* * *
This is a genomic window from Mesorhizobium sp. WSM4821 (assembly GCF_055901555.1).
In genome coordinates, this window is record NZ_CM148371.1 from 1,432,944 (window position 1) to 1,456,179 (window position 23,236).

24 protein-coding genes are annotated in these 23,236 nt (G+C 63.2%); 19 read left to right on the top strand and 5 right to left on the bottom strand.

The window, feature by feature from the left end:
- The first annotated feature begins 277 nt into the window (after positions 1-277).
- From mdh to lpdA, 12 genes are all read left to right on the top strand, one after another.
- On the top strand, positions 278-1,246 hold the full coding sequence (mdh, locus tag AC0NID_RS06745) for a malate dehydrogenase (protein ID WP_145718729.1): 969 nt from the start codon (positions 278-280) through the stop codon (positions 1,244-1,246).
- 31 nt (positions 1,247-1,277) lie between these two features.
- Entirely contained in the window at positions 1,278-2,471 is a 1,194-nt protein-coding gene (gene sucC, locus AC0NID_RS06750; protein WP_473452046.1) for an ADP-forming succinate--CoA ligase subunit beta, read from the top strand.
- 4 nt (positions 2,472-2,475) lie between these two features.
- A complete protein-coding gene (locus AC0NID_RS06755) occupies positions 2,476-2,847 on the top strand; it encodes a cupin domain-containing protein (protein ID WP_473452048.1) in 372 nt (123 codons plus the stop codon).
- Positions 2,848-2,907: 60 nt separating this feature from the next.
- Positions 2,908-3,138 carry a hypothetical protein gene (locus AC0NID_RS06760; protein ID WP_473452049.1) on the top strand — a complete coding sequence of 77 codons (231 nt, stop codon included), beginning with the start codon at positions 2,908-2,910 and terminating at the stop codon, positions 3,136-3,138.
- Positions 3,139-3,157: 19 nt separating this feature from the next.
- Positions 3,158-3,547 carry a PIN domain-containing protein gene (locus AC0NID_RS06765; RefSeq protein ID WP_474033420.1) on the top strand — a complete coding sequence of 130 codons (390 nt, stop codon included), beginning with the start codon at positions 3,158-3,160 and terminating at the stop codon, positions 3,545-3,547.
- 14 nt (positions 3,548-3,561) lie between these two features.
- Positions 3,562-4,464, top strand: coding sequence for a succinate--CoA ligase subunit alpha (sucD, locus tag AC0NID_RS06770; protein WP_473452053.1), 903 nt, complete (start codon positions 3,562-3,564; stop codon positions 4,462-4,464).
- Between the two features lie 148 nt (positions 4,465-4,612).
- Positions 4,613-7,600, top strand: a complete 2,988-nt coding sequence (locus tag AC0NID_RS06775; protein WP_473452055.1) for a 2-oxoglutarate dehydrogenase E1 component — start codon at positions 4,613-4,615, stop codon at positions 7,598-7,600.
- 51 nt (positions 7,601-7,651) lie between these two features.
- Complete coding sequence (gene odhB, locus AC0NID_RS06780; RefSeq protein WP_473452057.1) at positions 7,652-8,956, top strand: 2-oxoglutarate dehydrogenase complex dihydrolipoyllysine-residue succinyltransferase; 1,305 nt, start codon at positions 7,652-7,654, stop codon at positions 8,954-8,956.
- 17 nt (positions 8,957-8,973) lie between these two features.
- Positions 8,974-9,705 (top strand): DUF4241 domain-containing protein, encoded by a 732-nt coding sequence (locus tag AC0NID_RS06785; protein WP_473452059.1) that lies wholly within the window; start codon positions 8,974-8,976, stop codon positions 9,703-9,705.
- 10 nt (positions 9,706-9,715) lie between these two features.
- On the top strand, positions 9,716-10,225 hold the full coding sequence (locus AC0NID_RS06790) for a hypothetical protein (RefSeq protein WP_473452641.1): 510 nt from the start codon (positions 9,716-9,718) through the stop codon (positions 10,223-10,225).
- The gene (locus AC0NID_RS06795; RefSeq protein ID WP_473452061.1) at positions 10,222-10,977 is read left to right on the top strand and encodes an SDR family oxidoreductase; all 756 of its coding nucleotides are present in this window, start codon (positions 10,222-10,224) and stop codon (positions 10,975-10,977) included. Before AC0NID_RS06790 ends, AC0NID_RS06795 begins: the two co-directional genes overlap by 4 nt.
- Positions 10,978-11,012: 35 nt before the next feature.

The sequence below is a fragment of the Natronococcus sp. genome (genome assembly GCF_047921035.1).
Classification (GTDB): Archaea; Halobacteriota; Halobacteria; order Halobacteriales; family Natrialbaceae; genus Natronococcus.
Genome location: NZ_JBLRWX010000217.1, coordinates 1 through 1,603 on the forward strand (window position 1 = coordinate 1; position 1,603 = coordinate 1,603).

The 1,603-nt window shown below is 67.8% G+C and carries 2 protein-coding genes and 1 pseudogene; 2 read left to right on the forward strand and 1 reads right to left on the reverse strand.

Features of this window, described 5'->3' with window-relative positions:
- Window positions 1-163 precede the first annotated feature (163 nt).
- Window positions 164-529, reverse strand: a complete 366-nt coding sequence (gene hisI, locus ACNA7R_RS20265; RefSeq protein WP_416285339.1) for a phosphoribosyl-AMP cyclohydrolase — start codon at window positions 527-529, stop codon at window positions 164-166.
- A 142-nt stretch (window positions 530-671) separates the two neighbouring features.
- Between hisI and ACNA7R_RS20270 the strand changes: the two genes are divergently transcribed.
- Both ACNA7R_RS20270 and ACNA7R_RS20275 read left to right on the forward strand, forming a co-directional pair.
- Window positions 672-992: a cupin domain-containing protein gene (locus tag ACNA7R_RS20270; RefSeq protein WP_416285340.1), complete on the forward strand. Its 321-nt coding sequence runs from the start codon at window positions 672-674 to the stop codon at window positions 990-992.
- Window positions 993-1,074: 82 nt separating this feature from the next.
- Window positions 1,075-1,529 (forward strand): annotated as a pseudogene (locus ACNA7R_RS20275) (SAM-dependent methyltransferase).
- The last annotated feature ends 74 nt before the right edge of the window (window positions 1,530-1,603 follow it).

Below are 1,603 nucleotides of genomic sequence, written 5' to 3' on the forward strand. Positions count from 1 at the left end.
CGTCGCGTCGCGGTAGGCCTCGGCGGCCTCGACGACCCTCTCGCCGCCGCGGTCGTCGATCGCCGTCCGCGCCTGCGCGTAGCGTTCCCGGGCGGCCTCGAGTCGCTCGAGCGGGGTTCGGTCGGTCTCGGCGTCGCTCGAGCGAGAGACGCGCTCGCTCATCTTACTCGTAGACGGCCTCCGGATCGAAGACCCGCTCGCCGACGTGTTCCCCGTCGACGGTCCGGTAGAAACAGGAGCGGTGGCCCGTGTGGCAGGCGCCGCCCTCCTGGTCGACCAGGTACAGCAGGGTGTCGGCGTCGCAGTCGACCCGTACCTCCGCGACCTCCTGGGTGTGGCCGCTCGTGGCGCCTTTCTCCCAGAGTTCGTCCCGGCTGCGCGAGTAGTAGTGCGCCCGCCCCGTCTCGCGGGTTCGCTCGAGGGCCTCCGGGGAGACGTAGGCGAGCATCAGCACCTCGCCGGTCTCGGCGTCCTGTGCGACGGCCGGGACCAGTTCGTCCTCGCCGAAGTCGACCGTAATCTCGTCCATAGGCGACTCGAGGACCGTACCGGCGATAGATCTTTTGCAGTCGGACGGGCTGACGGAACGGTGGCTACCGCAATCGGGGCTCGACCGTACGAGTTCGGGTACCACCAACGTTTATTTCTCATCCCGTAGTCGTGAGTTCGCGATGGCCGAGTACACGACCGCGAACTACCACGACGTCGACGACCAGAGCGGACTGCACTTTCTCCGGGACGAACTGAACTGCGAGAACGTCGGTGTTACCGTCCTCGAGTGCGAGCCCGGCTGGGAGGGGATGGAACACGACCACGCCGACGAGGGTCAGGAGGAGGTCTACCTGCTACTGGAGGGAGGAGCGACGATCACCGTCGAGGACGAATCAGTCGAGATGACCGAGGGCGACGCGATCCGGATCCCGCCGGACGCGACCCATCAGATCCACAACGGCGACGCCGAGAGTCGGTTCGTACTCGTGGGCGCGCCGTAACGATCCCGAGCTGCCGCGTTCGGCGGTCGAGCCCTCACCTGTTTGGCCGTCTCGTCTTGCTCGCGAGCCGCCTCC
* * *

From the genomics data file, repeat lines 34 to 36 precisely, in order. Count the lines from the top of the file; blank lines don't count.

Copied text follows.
- Window positions 164-529, reverse strand: a complete 366-nt coding sequence (gene hisI, locus ACNA7R_RS20265; RefSeq protein WP_416285339.1) for a phosphoribosyl-AMP cyclohydrolase — start codon at window positions 527-529, stop codon at window positions 164-166.
- A 142-nt stretch (window positions 530-671) separates the two neighbouring features.
- Between hisI and ACNA7R_RS20270 the strand changes: the two genes are divergently transcribed.